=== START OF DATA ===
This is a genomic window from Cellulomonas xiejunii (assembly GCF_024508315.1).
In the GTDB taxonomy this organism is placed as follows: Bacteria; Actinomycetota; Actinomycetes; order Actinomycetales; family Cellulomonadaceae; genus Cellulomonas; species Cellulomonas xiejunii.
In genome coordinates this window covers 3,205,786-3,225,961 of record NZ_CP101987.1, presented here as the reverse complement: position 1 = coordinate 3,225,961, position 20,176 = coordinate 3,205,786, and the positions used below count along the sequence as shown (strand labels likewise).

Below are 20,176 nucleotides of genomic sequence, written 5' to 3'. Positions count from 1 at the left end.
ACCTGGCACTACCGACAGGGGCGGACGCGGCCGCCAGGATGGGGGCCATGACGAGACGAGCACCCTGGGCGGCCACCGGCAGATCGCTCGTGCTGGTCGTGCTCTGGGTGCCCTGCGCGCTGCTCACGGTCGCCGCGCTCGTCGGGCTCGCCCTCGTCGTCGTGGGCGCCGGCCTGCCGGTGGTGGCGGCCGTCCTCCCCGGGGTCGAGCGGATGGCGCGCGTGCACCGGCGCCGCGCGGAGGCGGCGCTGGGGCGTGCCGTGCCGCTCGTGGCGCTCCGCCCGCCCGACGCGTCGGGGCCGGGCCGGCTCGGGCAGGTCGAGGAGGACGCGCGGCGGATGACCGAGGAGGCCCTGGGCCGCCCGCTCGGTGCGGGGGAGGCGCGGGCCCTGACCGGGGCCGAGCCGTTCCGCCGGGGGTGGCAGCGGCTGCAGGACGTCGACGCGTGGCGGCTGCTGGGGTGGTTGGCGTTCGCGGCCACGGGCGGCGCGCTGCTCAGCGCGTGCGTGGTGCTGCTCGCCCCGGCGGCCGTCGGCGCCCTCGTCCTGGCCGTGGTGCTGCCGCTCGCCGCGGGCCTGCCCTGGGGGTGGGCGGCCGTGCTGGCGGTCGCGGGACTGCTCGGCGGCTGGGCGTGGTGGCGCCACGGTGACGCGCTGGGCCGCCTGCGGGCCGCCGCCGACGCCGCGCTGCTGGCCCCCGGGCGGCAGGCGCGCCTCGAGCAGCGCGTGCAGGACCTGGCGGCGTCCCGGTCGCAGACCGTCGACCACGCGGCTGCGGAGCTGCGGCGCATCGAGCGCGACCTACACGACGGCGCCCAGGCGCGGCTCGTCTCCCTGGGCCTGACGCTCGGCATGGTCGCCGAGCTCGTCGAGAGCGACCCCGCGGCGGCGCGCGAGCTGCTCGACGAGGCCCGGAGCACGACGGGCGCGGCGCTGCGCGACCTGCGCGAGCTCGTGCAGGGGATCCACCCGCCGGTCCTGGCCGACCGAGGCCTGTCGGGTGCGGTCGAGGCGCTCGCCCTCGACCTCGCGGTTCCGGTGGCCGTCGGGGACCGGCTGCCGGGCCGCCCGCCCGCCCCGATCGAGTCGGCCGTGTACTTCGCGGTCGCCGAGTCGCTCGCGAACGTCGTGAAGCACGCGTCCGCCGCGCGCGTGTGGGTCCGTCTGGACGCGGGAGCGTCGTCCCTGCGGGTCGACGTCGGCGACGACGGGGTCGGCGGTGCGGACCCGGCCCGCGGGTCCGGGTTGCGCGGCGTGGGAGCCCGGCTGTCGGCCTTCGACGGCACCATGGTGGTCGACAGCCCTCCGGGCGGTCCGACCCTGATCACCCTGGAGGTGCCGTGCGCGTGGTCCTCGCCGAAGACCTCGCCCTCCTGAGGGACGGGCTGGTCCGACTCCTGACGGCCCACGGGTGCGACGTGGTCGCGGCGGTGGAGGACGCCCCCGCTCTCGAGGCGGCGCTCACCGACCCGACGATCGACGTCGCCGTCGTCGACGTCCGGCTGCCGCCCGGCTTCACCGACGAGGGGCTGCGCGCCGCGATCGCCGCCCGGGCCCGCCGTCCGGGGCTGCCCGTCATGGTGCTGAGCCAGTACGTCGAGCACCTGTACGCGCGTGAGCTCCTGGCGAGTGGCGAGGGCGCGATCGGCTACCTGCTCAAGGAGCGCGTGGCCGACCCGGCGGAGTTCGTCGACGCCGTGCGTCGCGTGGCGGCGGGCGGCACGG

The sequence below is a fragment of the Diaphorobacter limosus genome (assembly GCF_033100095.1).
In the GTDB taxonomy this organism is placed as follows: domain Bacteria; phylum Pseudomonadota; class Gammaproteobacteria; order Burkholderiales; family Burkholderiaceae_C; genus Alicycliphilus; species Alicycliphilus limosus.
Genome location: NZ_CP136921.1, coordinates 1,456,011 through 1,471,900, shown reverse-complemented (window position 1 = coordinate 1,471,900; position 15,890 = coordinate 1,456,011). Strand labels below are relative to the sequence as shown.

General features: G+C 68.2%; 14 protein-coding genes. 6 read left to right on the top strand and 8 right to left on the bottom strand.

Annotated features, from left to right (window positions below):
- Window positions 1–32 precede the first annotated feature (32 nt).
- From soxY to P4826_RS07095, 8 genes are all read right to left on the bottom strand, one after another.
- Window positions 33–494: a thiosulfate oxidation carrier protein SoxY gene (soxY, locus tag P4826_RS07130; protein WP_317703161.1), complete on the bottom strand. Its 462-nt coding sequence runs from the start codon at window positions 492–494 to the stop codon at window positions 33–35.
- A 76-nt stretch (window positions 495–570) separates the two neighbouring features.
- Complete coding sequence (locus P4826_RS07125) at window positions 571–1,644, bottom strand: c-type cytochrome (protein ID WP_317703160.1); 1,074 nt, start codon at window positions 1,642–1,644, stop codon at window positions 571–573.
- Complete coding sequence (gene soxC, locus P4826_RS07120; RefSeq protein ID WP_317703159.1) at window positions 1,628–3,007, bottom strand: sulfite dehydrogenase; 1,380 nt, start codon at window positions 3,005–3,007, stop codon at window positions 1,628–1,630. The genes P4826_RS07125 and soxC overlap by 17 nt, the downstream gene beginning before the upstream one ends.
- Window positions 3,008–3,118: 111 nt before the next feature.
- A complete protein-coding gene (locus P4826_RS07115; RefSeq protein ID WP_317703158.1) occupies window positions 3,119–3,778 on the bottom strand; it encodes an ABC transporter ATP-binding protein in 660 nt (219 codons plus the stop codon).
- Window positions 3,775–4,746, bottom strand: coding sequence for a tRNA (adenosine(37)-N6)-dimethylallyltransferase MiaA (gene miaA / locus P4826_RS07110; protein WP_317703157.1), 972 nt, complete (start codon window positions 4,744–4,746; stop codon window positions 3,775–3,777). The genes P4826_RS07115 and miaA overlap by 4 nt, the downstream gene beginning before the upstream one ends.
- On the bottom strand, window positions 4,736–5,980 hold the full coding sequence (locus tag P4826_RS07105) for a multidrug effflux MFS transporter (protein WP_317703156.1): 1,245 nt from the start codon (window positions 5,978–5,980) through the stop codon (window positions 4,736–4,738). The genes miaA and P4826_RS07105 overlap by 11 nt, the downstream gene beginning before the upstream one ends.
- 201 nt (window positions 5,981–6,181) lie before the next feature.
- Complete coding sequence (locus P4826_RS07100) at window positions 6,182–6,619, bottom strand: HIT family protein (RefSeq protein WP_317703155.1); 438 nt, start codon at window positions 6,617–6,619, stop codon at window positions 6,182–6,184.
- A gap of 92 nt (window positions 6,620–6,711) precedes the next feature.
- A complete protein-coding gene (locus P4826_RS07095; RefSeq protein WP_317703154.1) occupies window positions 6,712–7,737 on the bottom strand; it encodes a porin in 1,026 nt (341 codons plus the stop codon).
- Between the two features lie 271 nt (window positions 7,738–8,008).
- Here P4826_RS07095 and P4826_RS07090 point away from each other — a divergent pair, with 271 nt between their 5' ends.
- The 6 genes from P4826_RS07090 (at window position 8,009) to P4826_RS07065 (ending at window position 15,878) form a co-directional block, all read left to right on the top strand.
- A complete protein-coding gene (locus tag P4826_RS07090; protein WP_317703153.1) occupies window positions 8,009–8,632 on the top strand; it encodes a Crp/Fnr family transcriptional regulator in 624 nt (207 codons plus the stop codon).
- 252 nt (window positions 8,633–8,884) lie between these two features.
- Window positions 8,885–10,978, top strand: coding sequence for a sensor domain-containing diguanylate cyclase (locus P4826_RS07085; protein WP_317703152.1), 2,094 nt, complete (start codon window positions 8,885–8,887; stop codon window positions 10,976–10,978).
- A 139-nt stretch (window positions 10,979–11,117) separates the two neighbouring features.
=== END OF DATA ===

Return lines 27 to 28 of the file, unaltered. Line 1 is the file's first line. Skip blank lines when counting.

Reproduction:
- The 6 genes from P4826_RS07090 (at window position 8,009) to P4826_RS07065 (ending at window position 15,878) form a co-directional block, all read left to right on the top strand.
- A complete protein-coding gene (locus tag P4826_RS07090; protein WP_317703153.1) occupies window positions 8,009–8,632 on the top strand; it encodes a Crp/Fnr family transcriptional regulator in 624 nt (207 codons plus the stop codon).